Auction Insights with Nigel Kirk

How Polish Resistance Fighter became a sculptor in Nottingham

23rd October 2017

Witold Kawalec Image

When art dealer and Antiques Roadshow expert Peter Nahum sold his collection of 20th century pictures at auction ten years ago the Sale was aptly billed as ‘The Poetry of Crisis’. That phrase sums up how artists respond in war, at times of flux or great pivotal changes in history. 

 

Think of the exhilaration expressed by William Wordsworth (1770-1850) on hearing of the French Revolution, the poetry of W B Yates (1865-1939), war poems of Wilfred Owen (1893-1918) or the haunting effects of the Spanish Civil War on the art of Pablo Picasso (1881-1973) or photographer Robert Capa (1913-1954).

 

Such creativity can be latent and only emerges after the artist has found a new, settled life far from the place of their birth.  In such works there is often a profoundly moving sense of longing, for example in the music of Polish composer Henryk Gorecki (1933-2010).

 

Closer to home, one such was Nottingham sculptor Witold Kawalec (1922-2003). I was unfamiliar with his work until this week, when we collected three of his stone and metal sculptures from the grounds of a Nottingham house where they had been since the early ‘60s.

 

Kawalec was born in Wilno, Poland and fought with the Polish resistance during World War Two.  He was captured by Russian soldiers but later served with a Polish army unit in the Middle East including the allied North African campaign and the battle to relieve the Siege of Tobruk, 1941.  He also trained as a night fighter pilot with the Royal Air Force and while training at RAF Newton married a WRAF, Danuta Banszel.

 

After the War they settled in Nottingham where he studied sculpture at Nottingham College of Art, opening his first studio in 1953.  Much of his work was carved in local alabaster or limestone and in 1959 one of his works was shown in the Royal Academy Summer Exhibition.  His public sculptures include that of St Christopher for Dame Cicely Saunders St Christopher Hospice at Sydenham.  His work can also be seen in St Aidan’s Church at Basford.  In 1976 he moved to Devon, where he continued to work until he died. It would be interesting to hear from anyone who remembers Witold and his sculpture from his Nottingham period.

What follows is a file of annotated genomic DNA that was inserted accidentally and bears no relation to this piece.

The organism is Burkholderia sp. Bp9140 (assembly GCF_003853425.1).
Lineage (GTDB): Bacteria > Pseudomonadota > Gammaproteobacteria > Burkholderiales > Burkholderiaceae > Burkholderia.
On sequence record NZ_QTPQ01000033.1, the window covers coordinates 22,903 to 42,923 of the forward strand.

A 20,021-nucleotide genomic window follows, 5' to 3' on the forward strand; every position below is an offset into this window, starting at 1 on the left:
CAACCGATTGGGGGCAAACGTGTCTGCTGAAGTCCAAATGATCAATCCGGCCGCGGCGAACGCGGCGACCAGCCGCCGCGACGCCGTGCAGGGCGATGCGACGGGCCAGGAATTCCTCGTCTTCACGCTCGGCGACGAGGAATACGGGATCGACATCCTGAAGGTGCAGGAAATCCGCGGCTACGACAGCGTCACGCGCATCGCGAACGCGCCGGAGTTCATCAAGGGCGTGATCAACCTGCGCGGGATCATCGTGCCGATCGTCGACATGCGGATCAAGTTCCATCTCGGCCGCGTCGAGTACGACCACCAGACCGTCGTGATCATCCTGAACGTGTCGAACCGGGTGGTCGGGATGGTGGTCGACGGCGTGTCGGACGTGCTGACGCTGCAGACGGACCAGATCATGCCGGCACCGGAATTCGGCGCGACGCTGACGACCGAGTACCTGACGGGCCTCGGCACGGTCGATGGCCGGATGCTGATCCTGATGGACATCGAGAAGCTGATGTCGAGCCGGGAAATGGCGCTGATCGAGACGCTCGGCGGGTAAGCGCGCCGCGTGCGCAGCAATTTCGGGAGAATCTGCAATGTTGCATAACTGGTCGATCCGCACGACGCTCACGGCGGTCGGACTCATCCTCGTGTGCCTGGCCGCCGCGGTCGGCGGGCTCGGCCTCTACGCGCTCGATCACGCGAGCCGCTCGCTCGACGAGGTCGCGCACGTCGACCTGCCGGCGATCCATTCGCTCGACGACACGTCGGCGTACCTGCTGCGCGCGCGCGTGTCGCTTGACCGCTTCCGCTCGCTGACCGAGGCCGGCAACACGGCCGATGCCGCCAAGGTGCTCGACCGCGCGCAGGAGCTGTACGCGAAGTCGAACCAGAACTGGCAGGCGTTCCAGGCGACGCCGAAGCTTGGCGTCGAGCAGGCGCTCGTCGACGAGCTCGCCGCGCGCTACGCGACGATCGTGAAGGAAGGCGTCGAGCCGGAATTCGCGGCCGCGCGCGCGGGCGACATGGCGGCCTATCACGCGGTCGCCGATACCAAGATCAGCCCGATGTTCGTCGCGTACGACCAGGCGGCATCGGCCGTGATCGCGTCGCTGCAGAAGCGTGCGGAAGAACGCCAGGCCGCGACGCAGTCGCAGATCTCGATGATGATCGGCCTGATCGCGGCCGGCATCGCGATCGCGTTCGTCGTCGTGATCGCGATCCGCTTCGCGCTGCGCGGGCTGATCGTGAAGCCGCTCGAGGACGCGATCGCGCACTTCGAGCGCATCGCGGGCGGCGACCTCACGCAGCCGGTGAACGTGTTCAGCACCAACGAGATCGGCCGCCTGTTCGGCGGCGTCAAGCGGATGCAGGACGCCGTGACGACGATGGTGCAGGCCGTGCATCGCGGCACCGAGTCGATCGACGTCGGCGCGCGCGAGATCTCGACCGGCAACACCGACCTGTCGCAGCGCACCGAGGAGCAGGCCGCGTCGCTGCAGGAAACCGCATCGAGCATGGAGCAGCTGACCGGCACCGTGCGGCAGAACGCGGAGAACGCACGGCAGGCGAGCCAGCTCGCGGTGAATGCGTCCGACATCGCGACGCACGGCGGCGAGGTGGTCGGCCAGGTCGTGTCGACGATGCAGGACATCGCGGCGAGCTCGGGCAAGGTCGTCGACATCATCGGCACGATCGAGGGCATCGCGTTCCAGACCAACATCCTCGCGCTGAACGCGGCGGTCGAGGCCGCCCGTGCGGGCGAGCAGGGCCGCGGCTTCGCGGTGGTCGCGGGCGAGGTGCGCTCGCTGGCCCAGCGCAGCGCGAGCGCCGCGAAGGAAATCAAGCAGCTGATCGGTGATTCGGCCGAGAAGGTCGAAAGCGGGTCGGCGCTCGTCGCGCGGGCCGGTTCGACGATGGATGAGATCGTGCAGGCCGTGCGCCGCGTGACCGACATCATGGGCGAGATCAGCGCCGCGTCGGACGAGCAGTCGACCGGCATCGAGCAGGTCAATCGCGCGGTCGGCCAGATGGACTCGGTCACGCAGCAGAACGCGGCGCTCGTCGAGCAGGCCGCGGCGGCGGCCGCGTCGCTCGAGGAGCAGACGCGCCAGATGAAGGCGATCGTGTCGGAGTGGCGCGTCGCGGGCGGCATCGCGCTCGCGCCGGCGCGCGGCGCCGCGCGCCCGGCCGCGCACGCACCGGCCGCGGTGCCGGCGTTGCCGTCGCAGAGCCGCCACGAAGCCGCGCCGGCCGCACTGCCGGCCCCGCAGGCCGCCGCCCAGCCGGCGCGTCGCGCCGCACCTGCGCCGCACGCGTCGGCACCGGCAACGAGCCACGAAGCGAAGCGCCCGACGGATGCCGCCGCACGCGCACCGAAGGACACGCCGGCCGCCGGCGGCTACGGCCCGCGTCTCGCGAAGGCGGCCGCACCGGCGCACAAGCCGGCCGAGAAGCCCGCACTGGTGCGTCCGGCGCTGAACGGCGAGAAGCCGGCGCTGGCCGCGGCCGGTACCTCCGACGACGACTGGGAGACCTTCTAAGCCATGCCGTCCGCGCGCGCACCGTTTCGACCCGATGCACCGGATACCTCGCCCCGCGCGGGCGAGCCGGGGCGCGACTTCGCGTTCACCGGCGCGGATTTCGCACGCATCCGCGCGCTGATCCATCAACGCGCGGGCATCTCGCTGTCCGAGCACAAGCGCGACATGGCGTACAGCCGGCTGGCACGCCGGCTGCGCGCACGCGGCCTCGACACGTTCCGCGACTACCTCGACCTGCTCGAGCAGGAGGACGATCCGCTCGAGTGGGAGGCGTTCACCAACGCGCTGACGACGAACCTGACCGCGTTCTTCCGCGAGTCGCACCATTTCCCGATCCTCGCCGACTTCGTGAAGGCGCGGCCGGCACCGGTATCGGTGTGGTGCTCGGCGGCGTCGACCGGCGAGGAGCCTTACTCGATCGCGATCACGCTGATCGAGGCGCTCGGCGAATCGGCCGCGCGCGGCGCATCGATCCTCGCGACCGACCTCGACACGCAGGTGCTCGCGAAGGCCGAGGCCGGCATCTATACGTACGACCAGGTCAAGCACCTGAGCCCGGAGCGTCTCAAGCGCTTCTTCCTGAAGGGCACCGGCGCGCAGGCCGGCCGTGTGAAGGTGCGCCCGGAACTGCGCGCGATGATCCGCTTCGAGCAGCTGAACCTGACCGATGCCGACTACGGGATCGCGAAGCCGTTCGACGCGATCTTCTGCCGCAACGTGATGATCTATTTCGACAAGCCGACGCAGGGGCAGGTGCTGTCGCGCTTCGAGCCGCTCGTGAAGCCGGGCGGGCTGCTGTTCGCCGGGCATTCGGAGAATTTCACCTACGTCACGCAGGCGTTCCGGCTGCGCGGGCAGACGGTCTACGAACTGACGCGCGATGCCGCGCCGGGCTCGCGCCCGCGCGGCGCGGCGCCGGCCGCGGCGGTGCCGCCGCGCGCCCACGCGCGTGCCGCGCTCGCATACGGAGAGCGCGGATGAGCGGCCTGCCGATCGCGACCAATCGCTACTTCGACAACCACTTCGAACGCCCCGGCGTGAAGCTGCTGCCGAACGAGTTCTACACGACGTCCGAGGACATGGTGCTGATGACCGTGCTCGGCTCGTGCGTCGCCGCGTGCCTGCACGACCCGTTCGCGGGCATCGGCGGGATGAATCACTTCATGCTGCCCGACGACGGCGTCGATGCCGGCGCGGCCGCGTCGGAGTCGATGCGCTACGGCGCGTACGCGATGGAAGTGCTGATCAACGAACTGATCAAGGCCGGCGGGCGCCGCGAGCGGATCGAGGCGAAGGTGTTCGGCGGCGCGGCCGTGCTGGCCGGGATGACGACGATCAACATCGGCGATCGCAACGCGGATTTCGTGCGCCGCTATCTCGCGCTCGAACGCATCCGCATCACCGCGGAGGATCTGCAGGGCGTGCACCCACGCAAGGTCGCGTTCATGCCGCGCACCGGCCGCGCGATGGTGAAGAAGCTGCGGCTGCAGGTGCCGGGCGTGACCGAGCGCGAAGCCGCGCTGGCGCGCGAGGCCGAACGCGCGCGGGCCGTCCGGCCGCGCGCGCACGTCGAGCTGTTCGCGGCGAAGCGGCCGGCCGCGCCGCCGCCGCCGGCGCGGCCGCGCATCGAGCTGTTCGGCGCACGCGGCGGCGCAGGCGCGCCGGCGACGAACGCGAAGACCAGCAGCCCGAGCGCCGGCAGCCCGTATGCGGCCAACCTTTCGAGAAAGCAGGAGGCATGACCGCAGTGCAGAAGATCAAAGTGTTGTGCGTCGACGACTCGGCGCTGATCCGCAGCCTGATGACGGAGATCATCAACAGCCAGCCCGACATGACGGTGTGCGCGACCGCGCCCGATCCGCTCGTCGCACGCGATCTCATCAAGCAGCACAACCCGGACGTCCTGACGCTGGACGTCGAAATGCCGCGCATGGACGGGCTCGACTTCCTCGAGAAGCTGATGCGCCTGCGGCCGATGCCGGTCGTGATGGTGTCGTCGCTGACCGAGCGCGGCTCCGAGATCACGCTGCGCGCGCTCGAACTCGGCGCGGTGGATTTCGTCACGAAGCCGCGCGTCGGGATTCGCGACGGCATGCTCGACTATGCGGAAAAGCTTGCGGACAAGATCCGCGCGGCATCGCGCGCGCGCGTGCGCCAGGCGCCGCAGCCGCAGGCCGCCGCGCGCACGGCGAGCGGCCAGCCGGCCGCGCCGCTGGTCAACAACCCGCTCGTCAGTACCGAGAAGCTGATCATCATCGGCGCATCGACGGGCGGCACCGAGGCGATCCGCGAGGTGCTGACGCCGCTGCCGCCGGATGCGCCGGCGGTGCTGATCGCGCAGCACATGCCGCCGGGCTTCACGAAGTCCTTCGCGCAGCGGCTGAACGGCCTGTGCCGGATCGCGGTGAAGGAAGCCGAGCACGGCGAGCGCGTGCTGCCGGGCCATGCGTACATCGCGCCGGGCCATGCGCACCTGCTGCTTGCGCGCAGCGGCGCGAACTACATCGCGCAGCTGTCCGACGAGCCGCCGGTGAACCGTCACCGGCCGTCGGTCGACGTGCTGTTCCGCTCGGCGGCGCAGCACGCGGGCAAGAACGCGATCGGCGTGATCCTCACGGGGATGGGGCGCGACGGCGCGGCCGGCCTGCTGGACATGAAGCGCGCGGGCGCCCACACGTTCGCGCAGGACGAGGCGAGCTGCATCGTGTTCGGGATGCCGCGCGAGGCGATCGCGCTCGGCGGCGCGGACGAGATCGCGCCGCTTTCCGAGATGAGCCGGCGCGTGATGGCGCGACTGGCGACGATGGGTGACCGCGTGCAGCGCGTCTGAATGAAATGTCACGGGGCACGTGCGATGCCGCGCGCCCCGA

None of the three abstract sculptures has a title or at least if it did it is no longer known.  One is in the form of a human figure and all reflect the influence on Witold of some of the most important contemporary sculptors including Henry Moore (1898-1986).

 

The smallest work is made of cast aluminium, the three range in height from 53-110cm and since hardly anything by him has been sold at auction before they have modest estimates of around £300.  There is however great interest in so called mid-century British art of the post-War period, from the late 1940s to the early 1970s.  I am looking forward to seeing how they perform at auction when they go under the hammer on 29 November.

 

Many of Witold Kawalec’s comrades fought bravely against the Nazi occupiers.  Those that could left Poland to carry on the fight from England, many serving with great distinction in the RAF and army.  By the 1960s the East Midlands and Nottingham in particular had one of the largest Polish communities in the United Kingdom.  They soon had jobs, were hardworking, raised families and integrated well.

 

Seventy years later, as populist movements reappear around the world and nations plan walls, real or bureaucratic, to keep foreigners out or their citizens in, people who remember those of Witold’s generation and what they endured for freedom’s sake are, it seems, alone in remembering the lessons of history.

 

That will be the subject of another object in next week’s Under the Hammer. 

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